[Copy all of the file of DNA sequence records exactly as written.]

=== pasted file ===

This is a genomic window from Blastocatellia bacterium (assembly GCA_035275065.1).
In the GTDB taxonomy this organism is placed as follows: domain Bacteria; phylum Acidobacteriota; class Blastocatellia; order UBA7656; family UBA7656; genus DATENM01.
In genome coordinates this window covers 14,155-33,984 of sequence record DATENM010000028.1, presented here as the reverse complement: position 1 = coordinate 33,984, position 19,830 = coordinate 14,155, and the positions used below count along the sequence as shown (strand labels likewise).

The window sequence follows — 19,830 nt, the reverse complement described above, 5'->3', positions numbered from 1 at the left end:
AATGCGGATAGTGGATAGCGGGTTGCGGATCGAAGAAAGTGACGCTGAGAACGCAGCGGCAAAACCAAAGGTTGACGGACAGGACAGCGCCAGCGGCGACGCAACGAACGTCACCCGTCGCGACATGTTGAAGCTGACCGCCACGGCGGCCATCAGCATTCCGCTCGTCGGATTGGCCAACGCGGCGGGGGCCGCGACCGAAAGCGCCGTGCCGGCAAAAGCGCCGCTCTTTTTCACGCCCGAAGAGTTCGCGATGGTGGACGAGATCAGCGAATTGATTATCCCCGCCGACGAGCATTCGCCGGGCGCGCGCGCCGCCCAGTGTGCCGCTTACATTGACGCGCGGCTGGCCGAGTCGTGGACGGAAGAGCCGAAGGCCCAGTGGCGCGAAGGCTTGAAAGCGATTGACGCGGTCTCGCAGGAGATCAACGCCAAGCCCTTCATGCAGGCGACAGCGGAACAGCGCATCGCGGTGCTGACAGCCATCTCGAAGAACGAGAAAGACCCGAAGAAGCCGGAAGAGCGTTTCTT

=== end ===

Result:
This is a genomic window from Blastocatellia bacterium (assembly GCA_035275065.1).
In the GTDB taxonomy this organism is placed as follows: domain Bacteria; phylum Acidobacteriota; class Blastocatellia; order UBA7656; family UBA7656; genus DATENM01.
In genome coordinates this window covers 14,155-33,984 of sequence record DATENM010000028.1, presented here as the reverse complement: position 1 = coordinate 33,984, position 19,830 = coordinate 14,155, and the positions used below count along the sequence as shown (strand labels likewise).

The window sequence follows — 19,830 nt, the reverse complement described above, 5'->3', positions numbered from 1 at the left end:
AATGCGGATAGTGGATAGCGGGTTGCGGATCGAAGAAAGTGACGCTGAGAACGCAGCGGCAAAACCAAAGGTTGACGGACAGGACAGCGCCAGCGGCGACGCAACGAACGTCACCCGTCGCGACATGTTGAAGCTGACCGCCACGGCGGCCATCAGCATTCCGCTCGTCGGATTGGCCAACGCGGCGGGGGCCGCGACCGAAAGCGCCGTGCCGGCAAAAGCGCCGCTCTTTTTCACGCCCGAAGAGTTCGCGATGGTGGACGAGATCAGCGAATTGATTATCCCCGCCGACGAGCATTCGCCGGGCGCGCGCGCCGCCCAGTGTGCCGCTTACATTGACGCGCGGCTGGCCGAGTCGTGGACGGAAGAGCCGAAGGCCCAGTGGCGCGAAGGCTTGAAAGCGATTGACGCGGTCTCGCAGGAGATCAACGCCAAGCCCTTCATGCAGGCGACAGCGGAACAGCGCATCGCGGTGCTGACAGCCATCTCGAAGAACGAGAAAGACCCGAAGAAGCCGGAAGAGCGTTTCTT